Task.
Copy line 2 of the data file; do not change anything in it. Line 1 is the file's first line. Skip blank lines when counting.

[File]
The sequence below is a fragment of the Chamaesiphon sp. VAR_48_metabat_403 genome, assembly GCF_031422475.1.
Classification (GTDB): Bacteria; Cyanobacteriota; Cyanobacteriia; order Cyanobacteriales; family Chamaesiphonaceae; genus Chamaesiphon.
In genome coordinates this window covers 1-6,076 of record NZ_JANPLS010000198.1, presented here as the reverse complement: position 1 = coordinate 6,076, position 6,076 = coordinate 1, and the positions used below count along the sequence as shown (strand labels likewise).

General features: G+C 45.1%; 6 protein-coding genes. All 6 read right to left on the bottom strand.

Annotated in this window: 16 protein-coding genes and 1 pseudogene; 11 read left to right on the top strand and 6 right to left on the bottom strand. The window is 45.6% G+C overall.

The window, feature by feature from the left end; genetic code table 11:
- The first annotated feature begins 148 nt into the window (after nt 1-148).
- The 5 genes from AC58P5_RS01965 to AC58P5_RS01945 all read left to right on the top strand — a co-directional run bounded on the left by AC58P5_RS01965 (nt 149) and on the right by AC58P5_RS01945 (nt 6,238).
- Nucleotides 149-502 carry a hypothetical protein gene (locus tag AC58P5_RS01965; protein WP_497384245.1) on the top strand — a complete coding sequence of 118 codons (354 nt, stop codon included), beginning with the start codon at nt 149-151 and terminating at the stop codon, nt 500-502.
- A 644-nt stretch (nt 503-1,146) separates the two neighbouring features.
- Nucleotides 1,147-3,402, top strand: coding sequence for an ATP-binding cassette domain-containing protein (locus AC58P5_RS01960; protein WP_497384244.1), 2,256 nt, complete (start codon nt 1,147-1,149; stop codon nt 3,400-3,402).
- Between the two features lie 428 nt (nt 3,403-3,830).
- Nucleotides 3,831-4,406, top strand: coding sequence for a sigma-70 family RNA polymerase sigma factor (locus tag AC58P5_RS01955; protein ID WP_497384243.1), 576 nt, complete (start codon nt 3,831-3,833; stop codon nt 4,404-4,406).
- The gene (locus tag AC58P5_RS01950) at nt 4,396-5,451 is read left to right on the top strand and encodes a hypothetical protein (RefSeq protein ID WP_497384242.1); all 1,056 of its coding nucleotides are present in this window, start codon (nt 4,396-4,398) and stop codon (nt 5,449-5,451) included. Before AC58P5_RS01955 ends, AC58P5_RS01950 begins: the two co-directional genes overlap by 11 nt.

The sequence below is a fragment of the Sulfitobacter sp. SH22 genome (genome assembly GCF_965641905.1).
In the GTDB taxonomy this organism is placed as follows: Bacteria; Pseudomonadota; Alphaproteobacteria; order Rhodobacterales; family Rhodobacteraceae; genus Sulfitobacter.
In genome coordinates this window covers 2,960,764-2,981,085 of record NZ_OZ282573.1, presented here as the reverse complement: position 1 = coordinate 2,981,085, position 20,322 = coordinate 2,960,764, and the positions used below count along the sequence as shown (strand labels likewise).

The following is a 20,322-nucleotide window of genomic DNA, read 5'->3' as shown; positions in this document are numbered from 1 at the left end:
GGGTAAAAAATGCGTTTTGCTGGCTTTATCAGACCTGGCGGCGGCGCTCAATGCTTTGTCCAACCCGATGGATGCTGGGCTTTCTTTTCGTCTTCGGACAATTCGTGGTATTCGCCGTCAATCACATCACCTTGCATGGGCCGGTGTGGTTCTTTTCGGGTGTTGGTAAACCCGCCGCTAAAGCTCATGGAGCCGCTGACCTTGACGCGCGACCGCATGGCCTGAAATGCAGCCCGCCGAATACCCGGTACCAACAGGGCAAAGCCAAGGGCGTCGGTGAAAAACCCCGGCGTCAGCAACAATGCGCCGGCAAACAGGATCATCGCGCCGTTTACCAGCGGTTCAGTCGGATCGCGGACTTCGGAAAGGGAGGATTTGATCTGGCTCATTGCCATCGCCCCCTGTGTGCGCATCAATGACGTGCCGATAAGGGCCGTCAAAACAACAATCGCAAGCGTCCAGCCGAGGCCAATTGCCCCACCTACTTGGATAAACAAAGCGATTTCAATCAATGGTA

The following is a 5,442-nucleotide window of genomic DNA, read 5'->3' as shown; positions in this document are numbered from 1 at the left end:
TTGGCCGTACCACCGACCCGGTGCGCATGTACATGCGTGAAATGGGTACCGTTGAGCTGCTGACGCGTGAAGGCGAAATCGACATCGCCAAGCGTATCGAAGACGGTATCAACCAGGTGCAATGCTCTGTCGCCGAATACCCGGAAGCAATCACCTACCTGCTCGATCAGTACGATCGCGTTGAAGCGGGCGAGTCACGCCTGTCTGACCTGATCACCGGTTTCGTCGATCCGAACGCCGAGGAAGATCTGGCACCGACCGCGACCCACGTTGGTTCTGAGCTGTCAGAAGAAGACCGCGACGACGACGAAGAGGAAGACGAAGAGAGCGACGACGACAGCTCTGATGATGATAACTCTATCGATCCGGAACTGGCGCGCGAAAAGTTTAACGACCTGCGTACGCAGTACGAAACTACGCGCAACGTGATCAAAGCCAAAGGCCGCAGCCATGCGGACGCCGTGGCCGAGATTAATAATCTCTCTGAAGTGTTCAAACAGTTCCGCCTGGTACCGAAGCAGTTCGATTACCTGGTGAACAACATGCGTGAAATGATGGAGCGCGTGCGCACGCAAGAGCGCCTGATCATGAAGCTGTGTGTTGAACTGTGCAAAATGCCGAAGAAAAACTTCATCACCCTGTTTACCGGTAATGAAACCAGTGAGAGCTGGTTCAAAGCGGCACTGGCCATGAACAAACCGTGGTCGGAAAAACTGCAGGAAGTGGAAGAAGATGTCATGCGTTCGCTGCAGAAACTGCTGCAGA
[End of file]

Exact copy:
Classification (GTDB): Bacteria; Cyanobacteriota; Cyanobacteriia; order Cyanobacteriales; family Chamaesiphonaceae; genus Chamaesiphon.